UBC Theses and Dissertations
The ontogeny and functional distribution of novel, neurochemically-defined columns in mammalian visual cortex Dyck, Richard H.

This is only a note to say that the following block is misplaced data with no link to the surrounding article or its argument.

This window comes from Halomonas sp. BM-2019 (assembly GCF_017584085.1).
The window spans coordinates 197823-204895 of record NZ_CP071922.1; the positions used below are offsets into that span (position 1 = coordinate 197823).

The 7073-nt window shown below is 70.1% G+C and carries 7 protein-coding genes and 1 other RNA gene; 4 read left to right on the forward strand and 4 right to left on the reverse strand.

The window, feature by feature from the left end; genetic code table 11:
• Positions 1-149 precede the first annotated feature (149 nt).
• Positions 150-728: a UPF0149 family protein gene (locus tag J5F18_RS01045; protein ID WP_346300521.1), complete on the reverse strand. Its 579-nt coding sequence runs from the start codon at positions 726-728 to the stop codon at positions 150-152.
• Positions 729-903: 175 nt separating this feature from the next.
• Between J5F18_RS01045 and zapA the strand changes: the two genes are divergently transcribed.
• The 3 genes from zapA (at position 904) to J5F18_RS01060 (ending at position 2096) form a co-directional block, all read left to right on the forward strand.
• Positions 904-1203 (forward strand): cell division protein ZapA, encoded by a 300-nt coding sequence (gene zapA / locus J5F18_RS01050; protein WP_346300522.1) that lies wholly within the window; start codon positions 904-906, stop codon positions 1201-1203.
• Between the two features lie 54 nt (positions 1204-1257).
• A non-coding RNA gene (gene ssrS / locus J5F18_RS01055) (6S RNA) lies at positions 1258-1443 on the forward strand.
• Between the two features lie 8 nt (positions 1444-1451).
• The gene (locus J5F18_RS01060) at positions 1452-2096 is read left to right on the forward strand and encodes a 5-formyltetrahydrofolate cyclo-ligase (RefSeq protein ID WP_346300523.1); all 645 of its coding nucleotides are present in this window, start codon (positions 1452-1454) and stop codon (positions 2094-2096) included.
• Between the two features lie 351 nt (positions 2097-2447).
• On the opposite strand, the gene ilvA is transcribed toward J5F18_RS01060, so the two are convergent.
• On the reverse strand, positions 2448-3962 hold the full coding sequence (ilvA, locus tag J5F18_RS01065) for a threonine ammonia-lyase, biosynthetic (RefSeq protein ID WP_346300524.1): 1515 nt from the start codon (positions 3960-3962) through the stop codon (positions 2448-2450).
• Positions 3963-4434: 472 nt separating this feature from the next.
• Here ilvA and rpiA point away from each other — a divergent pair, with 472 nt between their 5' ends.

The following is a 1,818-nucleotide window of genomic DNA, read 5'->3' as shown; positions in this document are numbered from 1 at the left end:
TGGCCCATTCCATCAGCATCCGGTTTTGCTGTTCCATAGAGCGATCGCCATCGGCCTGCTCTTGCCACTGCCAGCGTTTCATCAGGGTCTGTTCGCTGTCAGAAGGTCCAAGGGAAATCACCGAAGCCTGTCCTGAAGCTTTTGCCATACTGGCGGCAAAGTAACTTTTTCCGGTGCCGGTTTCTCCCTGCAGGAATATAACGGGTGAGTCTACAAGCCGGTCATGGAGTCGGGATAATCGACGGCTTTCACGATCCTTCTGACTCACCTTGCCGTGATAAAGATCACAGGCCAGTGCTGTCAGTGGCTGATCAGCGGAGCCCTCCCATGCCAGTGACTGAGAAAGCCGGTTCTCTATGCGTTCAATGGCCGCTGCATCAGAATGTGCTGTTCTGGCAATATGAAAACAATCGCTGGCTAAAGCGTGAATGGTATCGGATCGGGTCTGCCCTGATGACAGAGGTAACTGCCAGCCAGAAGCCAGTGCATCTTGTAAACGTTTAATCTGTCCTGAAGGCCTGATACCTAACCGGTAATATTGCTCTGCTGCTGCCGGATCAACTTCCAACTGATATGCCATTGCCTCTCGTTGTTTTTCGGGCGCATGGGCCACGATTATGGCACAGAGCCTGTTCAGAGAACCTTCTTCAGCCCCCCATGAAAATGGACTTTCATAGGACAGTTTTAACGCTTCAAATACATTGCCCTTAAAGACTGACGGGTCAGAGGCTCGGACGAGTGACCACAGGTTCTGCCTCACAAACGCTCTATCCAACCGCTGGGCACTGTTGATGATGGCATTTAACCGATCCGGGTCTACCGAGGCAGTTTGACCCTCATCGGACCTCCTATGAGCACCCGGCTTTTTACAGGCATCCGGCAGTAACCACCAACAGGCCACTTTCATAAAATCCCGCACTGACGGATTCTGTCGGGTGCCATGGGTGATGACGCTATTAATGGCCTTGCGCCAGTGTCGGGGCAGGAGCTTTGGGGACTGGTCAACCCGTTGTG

The synaptic organization of the mammalian visual cortex is susceptible to activity- and experience-dependent modifications during a distinct temporal window of development. In an effort to understand the synaptic mechanisms responsible for initiating and maintaining this period of plasticity, the studies presented in this thesis describe the ontogenic distribution of specific molecular indices of serotonergic and glutamatergic neurotransmission in the developing kitten visual cortex and evaluate their patterns of expression following manipulations of early visual experience. The distributions of serotonin (5-HT) 1A, 1C, 2 and 3 receptor subtypes and the 5-HT uptake site were assessed in postnatal cat visual cortex using in vitro autoradiographic methods. Each5-HT receptor subtype exhibited a unique temporal, regional and laminar pattern of expression. The density of 5-HTiA receptors was highest within superficial and deep cortical layers around postnatal day (PD) 30, while 5-HTic and 5-HT2 receptors exhibited peak levels in middle cortical layers at PD50 and PD120, respectively. Between PD30 and PD90, 5-HTic & 5-HT2 receptors were expressed at high levels within the same columnar compartments, but within different geniculate-recipient layers of area 17. These columns of 5-HT receptors measured about 400 [t,m wide with a centre-to-centre spacing of approximately 900 Inn. The ontogenic distribution of synaptic zinc (Zn), a vesicular component of a subset of glutamatergic-neuron terminals, was also examined in the cat visual cortex. In the adult, intense Zn-staining was highest in superficial and deep layers. The relative absence of Zn in layer IV conspicuously distinguished visual cortical areas 17 and 18 from adjacent cortical regions. The earliest Zn-positive staining in visual cortex was apparent by PD2 and was restricted to a thin layer at the bottom of the cortical plate. By PD 10, and continuing through PD20, synaptic zinc formed a trilaminar pattern of dense staining in areas 17 and 18, which included the top of layer I, and layers III and V. The laminar pattern of synaptic zinc in visual cortex appeared mature by PD30, except that the distribution of zinc in layer IV was not uniform. When examined in the tangential plane at PD50, Zn-rich patches were found to demarcate columnar compartments in layer IV of area 17.The columnar expression of Zn exhibited similar temporal and spatial characteristics as 5-HT1c/2receptor columns. When compared in adjacent sections at PD50, columns demarcated by 5-HTic/2receptors and Zn were found to be precisely coaligned. The input- and activity-dependence of the organization of Zn / 5-HT receptor columns was addressed by constraining cortical visual experience. Lesions produced in early development, which interfered with normal binocular input to visual cortex, had similar detrimental effects on the columnar distributions of 5-HT 1 ci 2 receptors and Zn, and indicated that the columnar compartmentalization of these molecules was dependent on normal visual input and activity. Zn /5-HT receptor-rich columns were found to be precisely complementary to columns rich incytochrome oxidase (CO) and acetylcholinesterase (AChE), molecules which are known to describe functional columnar compartments in primate visual cortex. Zn and CO were also found to describe an interdigitated columnar mosaic in primate visual cortex, suggesting that these molecules might demarcate functionally homologous columnar compartments in the visual cortex of these phylogenetically distinct species. The results of these experiments suggest that serotonergic and zinc-containing glutamatergic processes may play important roles in the postnatal development of mammalian visual cortex, particularly with regard to mechanisms of compartmentalization into functional columnar domains
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